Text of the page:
Cocoa trees grow in hot, rainy tropical areas within 20 degrees of latitude from the Equator. Cocoa harvest isn’t restricted to one period per year and a harvest typically occurs over several months. In fact, in many countries cocoa can be harvested at any time of the year. In Australia cocoa is grown in far north Queensland, including at Charley’s Mt Edna Mission Beach plantation. Far North Queensland’s cocoa planting is estimated at 30 hectares. Cocoa’s also grown in Hawaii with a similar area under cultivation.
The three main varieties of cocoa are Forastero, Criollo and Trinitario. The first is the most widely used, comprising 80–90 per cent of the world production of cocoa. Cocoa beans of the Criollo variety are rarer and considered a delicacy. Criollo plantations have lower yields than those of Forastero and also tend to be less resistant to several cocoa plant diseases; therefore very few countries still produce Criollo cocoa. One of the largest producers of Criollo beans is Venezuela (Chuao and Porcelana). Trinitario (from Trinidad) is a hybrid between Criollo and Forastero varieties. It’s considered to be of much higher quality than Forastero, has higher yields and is more resistant to disease than Criollo.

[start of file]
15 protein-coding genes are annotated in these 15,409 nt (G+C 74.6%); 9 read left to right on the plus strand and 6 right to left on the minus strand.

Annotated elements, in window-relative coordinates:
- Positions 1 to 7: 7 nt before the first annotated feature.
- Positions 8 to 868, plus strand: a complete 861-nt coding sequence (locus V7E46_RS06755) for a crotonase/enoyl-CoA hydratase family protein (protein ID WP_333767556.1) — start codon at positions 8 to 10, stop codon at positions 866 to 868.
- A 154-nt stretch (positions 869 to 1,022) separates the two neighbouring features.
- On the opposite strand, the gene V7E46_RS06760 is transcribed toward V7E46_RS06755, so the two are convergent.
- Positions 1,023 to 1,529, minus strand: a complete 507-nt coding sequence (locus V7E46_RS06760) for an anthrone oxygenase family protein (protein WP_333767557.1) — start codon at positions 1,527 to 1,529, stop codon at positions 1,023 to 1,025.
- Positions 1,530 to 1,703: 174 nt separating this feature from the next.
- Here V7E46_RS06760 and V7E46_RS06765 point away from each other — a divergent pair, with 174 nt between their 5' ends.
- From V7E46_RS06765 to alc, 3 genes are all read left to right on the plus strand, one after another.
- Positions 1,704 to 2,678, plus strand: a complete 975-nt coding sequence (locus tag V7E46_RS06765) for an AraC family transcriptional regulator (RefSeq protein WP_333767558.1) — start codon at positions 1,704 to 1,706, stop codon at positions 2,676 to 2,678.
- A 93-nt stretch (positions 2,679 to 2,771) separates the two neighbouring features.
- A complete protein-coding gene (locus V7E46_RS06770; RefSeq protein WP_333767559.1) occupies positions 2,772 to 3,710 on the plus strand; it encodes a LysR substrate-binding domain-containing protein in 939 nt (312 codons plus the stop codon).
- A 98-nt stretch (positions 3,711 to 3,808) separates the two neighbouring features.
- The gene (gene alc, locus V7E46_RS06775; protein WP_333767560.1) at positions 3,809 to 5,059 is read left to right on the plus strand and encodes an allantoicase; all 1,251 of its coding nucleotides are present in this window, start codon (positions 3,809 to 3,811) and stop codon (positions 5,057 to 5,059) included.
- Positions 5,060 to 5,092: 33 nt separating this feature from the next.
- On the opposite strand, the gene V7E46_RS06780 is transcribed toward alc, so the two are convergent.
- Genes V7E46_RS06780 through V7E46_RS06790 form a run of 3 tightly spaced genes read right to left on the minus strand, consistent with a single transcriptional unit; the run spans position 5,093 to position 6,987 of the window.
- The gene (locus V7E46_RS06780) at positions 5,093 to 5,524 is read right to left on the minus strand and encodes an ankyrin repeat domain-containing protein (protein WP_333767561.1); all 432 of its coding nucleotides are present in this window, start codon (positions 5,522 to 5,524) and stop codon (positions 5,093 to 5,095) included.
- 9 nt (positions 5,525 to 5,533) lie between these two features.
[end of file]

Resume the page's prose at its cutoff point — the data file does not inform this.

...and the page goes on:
The ranking of chocolate consumption by country varies by information source; Switzerland, though, consistently ranks as number one. In this ranking Australia’s at number nine and the United States at 11.